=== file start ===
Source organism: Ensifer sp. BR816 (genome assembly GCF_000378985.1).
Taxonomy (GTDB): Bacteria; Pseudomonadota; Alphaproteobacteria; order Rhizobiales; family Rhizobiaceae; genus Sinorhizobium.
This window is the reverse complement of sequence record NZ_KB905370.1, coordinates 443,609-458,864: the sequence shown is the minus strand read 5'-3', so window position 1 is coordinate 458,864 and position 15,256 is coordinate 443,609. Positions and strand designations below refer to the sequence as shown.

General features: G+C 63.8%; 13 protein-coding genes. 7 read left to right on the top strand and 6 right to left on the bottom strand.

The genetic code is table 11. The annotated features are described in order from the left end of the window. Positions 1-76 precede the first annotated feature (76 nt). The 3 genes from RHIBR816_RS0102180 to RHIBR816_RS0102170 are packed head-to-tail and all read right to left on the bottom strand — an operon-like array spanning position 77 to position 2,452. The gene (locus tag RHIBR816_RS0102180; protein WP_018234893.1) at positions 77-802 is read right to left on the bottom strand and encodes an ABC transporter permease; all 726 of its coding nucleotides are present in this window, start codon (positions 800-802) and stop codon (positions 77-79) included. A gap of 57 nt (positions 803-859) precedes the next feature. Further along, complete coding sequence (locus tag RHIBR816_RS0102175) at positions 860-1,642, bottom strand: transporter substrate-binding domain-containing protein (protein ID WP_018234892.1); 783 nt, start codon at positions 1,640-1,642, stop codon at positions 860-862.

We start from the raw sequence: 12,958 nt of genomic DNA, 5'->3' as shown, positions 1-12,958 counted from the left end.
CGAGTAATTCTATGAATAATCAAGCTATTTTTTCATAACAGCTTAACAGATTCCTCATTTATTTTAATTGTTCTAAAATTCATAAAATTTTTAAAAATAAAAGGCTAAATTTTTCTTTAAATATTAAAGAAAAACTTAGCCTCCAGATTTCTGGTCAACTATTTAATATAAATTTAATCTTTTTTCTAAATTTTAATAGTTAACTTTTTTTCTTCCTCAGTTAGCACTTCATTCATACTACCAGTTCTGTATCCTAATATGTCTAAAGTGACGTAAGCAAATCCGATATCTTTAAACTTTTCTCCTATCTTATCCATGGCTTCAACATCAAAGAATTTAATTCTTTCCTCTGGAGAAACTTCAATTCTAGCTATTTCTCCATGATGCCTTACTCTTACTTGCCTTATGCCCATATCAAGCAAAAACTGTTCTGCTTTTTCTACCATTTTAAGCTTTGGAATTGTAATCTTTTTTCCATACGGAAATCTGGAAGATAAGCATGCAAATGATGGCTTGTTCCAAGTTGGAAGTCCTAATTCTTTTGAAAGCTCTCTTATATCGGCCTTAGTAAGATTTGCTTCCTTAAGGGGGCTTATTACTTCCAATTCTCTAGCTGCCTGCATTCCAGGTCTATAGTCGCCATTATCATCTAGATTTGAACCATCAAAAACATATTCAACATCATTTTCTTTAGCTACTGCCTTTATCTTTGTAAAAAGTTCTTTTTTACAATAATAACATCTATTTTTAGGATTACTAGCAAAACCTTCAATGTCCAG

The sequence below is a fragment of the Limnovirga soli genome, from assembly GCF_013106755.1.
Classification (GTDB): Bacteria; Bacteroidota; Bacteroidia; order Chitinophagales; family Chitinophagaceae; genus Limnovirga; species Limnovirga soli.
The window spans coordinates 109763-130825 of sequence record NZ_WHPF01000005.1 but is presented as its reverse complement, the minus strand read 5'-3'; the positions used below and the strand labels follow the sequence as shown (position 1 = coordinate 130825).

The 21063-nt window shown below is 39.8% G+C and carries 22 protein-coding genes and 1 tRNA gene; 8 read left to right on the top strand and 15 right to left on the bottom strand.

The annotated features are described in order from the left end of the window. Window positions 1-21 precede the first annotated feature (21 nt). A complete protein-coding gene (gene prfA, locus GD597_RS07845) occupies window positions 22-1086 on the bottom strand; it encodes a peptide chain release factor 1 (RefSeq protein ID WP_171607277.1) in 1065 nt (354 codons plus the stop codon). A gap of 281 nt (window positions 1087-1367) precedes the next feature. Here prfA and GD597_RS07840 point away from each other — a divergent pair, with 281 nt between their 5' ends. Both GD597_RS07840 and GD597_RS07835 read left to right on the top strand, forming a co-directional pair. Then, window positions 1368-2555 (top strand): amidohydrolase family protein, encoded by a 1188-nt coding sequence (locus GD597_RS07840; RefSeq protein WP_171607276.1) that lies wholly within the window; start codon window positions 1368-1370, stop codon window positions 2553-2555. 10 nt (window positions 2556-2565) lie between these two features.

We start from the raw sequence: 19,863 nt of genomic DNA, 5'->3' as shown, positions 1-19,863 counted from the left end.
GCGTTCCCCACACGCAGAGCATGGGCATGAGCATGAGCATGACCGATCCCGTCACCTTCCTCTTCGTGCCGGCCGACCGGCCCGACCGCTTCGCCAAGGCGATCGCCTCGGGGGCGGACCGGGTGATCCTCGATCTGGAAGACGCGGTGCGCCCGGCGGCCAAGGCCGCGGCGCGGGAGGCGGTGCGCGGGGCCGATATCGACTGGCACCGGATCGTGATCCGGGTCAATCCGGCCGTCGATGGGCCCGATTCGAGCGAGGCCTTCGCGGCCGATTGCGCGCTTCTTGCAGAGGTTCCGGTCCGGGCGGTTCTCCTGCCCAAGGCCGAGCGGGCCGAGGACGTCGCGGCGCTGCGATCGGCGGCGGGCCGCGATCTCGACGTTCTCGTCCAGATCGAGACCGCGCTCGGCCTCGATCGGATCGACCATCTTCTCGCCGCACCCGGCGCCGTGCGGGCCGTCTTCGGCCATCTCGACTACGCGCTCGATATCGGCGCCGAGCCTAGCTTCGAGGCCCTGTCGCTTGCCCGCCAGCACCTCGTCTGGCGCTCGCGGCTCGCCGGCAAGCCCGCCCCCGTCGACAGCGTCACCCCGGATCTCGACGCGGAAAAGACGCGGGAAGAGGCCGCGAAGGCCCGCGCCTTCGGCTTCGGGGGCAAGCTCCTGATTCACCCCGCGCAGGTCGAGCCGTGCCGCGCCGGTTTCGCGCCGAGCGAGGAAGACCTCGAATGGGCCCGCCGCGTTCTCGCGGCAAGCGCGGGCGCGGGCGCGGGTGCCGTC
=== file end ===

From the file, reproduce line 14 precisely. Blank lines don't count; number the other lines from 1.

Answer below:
GCGTTCCCCACACGCAGAGCATGGGCATGAGCATGAGCATGACCGATCCCGTCACCTTCCTCTTCGTGCCGGCCGACCGGCCCGACCGCTTCGCCAAGGCGATCGCCTCGGGGGCGGACCGGGTGATCCTCGATCTGGAAGACGCGGTGCGCCCGGCGGCCAAGGCCGCGGCGCGGGAGGCGGTGCGCGGGGCCGATATCGACTGGCACCGGATCGTGATCCGGGTCAATCCGGCCGTCGATGGGCCCGATTCGAGCGAGGCCTTCGCGGCCGATTGCGCGCTTCTTGCAGAGGTTCCGGTCCGGGCGGTTCTCCTGCCCAAGGCCGAGCGGGCCGAGGACGTCGCGGCGCTGCGATCGGCGGCGGGCCGCGATCTCGACGTTCTCGTCCAGATCGAGACCGCGCTCGGCCTCGATCGGATCGACCATCTTCTCGCCGCACCCGGCGCCGTGCGGGCCGTCTTCGGCCATCTCGACTACGCGCTCGATATCGGCGCCGAGCCTAGCTTCGAGGCCCTGTCGCTTGCCCGCCAGCACCTCGTCTGGCGCTCGCGGCTCGCCGGCAAGCCCGCCCCCGTCGACAGCGTCACCCCGGATCTCGACGCGGAAAAGACGCGGGAAGAGGCCGCGAAGGCCCGCGCCTTCGGCTTCGGGGGCAAGCTCCTGATTCACCCCGCGCAGGTCGAGCCGTGCCGCGCCGGTTTCGCGCCGAGCGAGGAAGACCTCGAATGGGCCCGCCGCGTTCTCGCGGCAAGCGCGGGCGCGGGCGCGGGTGCCGTC